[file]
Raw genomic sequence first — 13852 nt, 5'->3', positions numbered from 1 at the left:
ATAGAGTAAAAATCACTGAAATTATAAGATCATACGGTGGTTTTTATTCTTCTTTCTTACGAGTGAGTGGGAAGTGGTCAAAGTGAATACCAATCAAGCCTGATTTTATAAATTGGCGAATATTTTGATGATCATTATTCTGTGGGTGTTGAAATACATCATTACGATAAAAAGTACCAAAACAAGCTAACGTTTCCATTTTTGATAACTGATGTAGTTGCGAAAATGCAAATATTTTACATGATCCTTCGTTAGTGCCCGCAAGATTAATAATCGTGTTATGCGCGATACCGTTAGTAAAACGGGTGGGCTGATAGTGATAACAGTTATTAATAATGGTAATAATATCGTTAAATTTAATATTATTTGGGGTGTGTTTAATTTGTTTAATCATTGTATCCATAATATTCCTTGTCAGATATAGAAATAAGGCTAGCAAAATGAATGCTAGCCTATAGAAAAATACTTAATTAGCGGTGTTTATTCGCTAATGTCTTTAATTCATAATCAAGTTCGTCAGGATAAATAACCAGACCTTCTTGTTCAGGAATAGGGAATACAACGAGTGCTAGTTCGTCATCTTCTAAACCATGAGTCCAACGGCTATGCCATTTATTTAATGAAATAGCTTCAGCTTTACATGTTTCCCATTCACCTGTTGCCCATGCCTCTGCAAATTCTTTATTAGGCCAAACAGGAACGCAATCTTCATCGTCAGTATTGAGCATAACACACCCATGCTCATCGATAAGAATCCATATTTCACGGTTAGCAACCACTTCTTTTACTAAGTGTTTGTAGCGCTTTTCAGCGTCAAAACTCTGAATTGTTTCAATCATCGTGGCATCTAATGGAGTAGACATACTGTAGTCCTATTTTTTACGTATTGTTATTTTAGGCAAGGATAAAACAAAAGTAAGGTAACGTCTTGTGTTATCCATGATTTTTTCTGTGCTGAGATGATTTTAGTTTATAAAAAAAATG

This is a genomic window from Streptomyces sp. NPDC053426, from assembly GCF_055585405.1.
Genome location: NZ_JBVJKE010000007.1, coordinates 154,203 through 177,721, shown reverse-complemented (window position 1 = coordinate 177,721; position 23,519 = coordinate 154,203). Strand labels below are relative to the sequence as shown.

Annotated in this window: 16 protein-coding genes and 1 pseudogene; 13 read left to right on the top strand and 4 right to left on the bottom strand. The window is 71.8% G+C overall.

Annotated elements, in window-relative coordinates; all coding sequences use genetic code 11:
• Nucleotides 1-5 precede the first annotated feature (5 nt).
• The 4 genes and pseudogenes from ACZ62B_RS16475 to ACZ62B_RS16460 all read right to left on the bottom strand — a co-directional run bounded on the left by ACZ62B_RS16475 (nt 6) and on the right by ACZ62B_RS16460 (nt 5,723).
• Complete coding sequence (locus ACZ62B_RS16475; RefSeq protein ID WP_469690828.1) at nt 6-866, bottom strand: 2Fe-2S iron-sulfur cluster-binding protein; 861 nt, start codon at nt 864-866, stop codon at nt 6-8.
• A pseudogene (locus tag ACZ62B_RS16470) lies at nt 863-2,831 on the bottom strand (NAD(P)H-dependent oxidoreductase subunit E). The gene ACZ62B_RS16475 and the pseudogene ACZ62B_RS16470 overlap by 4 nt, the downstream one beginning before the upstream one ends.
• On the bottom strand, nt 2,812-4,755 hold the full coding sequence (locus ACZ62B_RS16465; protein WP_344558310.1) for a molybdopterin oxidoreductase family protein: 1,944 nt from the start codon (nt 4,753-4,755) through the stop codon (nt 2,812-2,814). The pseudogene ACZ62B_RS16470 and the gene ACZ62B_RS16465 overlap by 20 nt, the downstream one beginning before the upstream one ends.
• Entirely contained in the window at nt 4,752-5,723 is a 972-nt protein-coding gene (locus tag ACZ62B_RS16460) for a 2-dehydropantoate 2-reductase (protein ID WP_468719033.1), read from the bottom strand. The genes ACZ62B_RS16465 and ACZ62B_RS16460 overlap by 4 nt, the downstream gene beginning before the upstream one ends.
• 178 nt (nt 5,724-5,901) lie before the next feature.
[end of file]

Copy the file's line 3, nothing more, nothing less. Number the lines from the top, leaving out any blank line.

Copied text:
This is a genomic window from Streptomyces sp. NPDC053426, from assembly GCF_055585405.1.